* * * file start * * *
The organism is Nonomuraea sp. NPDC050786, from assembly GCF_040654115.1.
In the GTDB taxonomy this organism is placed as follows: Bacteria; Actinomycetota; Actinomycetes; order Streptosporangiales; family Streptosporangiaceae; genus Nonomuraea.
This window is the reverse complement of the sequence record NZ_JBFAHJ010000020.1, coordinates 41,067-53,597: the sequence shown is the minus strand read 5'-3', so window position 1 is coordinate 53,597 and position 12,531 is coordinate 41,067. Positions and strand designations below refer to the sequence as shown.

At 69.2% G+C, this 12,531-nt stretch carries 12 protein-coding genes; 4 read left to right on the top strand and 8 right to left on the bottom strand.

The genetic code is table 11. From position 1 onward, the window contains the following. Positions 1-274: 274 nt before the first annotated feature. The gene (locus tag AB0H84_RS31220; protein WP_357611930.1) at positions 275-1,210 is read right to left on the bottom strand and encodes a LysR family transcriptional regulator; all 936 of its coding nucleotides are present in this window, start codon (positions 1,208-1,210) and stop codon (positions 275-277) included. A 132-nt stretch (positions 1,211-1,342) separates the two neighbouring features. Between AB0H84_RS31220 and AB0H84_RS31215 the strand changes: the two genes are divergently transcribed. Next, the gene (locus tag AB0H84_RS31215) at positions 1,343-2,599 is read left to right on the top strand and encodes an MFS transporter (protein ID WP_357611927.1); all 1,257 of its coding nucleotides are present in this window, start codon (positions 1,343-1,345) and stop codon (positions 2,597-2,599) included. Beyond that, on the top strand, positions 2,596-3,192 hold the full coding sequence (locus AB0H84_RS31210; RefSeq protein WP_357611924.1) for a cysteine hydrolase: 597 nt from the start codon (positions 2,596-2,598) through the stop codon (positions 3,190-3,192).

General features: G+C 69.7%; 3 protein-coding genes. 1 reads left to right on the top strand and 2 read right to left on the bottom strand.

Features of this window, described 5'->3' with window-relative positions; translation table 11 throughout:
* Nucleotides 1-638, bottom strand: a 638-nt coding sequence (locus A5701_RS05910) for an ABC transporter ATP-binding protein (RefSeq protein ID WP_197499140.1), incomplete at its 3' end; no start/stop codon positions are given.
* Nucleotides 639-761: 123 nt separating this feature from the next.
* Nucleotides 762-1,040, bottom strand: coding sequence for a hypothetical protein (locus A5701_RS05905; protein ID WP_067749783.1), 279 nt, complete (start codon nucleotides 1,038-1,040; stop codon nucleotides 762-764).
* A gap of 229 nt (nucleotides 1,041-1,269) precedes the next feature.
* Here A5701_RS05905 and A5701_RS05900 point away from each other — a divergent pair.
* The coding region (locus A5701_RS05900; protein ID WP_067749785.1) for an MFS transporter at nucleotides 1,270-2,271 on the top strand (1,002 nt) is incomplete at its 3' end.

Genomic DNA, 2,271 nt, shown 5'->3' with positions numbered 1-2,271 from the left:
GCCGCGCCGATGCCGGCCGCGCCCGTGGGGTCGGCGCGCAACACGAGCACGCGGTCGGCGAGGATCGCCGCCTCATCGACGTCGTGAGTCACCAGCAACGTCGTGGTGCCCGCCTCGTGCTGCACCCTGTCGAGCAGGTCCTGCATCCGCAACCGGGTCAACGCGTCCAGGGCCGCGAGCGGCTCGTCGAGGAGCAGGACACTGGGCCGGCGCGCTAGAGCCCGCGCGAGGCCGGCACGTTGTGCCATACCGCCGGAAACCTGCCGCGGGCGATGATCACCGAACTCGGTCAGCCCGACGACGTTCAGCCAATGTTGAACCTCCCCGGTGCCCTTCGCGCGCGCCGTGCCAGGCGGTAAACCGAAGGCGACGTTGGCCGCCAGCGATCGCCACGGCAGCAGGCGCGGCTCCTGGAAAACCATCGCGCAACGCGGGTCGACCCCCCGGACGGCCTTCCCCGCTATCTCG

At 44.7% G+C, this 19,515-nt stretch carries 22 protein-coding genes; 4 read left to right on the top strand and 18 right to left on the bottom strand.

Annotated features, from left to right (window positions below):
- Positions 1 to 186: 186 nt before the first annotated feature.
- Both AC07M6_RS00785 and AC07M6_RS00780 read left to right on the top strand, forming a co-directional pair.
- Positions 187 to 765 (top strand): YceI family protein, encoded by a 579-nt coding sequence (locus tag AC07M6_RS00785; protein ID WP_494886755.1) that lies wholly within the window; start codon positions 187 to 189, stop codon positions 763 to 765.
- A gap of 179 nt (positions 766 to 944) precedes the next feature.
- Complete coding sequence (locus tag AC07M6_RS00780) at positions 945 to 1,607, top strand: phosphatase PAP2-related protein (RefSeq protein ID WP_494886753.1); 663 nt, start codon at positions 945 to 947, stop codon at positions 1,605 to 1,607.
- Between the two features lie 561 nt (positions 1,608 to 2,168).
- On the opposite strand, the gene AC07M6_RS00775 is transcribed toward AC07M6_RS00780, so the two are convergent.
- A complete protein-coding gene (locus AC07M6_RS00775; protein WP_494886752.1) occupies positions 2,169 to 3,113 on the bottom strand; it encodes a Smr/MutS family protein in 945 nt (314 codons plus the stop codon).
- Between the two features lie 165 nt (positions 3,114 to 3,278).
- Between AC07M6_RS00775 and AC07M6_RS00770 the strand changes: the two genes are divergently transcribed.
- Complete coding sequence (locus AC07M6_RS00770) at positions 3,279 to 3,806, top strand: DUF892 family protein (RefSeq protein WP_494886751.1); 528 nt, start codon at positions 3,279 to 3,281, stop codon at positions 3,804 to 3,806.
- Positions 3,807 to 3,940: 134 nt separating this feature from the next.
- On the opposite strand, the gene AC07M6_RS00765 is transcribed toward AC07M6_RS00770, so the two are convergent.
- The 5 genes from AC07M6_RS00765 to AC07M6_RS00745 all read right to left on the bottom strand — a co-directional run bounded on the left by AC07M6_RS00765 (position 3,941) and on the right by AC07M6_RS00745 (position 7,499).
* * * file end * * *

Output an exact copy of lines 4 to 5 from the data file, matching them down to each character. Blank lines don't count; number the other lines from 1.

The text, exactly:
At 69.2% G+C, this 12,531-nt stretch carries 12 protein-coding genes; 4 read left to right on the top strand and 8 right to left on the bottom strand.

The genetic code is table 11. From position 1 onward, the window contains the following. Positions 1-274: 274 nt before the first annotated feature. The gene (locus tag AB0H84_RS31220; protein WP_357611930.1) at positions 275-1,210 is read right to left on the bottom strand and encodes a LysR family transcriptional regulator; all 936 of its coding nucleotides are present in this window, start codon (positions 1,208-1,210) and stop codon (positions 275-277) included. A 132-nt stretch (positions 1,211-1,342) separates the two neighbouring features. Between AB0H84_RS31220 and AB0H84_RS31215 the strand changes: the two genes are divergently transcribed. Next, the gene (locus tag AB0H84_RS31215) at positions 1,343-2,599 is read left to right on the top strand and encodes an MFS transporter (protein ID WP_357611927.1); all 1,257 of its coding nucleotides are present in this window, start codon (positions 1,343-1,345) and stop codon (positions 2,597-2,599) included. Beyond that, on the top strand, positions 2,596-3,192 hold the full coding sequence (locus AB0H84_RS31210; RefSeq protein WP_357611924.1) for a cysteine hydrolase: 597 nt from the start codon (positions 2,596-2,598) through the stop codon (positions 3,190-3,192).